You might want to test your battery under load if you haven't already. You may find the voltage drops a bit. Look at the rating on the AC adapter, and try testing the voltage on the battery at that load (probably around 3/4 amp if it only gets 2hrs on a single AA).

Running at 3.6V PROBABLY won't hurt the device. The electronics should be able to handle the higher voltage if they were designed right. It may run a bit hotter, but you most likely won't notice the difference. Adding a diode in series would lower the voltage a bit. Ask the guy at Radio Shack for one with a 0.4 - 0.6V forward voltage that can handle at least 1 amp.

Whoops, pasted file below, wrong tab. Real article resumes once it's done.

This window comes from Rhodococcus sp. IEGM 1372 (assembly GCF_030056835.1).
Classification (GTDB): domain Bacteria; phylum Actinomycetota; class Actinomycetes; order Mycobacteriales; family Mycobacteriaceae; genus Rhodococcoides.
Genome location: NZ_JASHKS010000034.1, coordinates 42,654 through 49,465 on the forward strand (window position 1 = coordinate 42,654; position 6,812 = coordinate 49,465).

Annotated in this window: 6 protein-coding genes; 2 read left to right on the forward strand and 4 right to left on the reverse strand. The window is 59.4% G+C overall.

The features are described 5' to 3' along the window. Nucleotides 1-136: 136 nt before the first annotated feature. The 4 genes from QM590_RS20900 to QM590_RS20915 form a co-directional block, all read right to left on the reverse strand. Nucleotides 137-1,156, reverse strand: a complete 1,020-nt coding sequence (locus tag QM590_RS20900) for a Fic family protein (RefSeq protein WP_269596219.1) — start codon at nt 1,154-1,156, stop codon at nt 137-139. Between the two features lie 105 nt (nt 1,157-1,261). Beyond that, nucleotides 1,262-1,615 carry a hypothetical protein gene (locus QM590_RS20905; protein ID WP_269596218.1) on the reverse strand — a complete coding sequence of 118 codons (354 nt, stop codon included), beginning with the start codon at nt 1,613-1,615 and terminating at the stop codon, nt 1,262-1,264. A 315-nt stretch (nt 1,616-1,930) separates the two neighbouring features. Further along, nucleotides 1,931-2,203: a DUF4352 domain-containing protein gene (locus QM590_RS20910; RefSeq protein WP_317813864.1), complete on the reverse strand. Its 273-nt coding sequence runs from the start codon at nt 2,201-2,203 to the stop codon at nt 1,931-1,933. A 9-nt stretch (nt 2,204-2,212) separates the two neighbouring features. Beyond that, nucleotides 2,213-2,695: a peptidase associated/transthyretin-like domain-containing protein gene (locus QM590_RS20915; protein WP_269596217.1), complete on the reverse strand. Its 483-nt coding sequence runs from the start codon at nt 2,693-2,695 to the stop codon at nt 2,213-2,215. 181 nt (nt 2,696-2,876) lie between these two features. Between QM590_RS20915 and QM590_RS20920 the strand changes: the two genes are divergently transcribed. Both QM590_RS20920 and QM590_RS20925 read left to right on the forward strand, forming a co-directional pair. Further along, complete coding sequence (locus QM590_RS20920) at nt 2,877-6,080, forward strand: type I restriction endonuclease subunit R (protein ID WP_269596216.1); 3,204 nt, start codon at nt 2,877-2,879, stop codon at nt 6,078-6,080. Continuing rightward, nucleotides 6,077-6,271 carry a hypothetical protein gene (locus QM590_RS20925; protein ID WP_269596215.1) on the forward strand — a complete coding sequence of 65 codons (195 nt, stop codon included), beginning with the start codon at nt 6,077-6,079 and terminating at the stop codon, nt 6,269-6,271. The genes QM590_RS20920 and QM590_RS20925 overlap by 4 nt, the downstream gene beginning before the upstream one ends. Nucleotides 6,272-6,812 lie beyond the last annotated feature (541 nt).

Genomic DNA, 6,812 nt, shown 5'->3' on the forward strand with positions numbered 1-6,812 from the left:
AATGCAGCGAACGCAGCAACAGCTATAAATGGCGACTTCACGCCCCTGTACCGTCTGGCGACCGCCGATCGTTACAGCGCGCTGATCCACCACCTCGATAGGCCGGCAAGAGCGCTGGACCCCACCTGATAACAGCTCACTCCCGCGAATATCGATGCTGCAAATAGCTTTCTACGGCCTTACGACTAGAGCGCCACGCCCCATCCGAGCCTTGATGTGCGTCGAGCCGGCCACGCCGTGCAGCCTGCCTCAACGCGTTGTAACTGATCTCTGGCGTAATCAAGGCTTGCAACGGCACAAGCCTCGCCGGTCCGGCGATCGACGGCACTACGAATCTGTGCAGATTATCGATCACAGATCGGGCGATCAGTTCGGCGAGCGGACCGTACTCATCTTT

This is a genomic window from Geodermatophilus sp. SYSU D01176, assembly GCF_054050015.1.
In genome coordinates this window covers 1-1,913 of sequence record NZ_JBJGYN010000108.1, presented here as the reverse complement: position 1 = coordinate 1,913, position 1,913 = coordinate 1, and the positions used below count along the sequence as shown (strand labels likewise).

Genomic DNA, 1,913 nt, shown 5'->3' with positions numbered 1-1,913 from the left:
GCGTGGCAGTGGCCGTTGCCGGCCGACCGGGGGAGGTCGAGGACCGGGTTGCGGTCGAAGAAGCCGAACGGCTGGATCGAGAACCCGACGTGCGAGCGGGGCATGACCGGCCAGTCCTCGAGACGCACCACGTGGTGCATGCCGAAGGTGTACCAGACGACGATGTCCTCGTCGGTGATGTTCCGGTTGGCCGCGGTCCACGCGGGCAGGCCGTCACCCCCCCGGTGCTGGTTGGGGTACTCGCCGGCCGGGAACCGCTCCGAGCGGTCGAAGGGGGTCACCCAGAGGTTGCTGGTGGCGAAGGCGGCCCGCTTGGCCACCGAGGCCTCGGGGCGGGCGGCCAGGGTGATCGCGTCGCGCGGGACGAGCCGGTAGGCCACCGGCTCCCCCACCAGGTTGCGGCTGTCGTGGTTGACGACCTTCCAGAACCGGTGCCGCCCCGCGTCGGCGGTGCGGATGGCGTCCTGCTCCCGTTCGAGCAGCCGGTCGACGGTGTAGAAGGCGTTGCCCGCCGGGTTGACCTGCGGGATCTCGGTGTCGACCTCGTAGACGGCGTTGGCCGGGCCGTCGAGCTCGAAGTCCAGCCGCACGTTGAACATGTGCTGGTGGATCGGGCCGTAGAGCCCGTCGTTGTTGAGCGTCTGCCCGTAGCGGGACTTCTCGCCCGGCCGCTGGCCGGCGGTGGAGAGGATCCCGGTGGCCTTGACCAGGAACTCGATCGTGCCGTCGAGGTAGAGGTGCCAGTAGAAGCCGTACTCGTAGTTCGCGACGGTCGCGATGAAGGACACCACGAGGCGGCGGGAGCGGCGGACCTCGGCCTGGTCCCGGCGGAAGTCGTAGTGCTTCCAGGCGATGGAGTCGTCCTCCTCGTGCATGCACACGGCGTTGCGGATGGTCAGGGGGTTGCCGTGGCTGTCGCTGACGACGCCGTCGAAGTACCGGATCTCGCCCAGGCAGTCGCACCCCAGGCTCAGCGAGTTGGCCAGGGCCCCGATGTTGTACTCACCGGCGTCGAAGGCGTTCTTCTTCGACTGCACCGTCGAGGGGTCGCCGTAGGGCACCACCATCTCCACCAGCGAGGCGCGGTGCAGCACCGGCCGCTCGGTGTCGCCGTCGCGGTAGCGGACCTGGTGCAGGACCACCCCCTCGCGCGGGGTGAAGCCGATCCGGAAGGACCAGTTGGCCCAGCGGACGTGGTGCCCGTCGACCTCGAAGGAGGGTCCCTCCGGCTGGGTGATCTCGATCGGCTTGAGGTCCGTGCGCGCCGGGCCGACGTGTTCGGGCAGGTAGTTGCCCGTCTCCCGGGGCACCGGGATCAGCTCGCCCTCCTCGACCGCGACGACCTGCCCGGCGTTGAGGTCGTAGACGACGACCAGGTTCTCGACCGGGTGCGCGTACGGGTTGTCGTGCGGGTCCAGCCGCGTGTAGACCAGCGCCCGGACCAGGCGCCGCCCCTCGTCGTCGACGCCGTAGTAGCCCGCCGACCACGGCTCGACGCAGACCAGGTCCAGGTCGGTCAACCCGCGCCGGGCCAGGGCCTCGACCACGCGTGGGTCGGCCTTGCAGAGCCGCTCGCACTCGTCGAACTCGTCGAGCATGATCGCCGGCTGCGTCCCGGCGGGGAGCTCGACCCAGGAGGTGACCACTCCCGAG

A simpler solution is to create an external battery pack with 2 D-cell batteries. You can buy a battery holder for a couple bucks, and wire it up to a plug that will fit the external power connection.

http://www.thomas-distributing.com/battery-holders.htm

The D-cells have about 5 times the life of AAs. AAAs, AAs, C-cells and D-cells all have the same voltage (1.5V). The only difference is size and capacity.

Most digital devices are designed to cut off before the battery gets to 1V, so there's never any danger from undervoltage.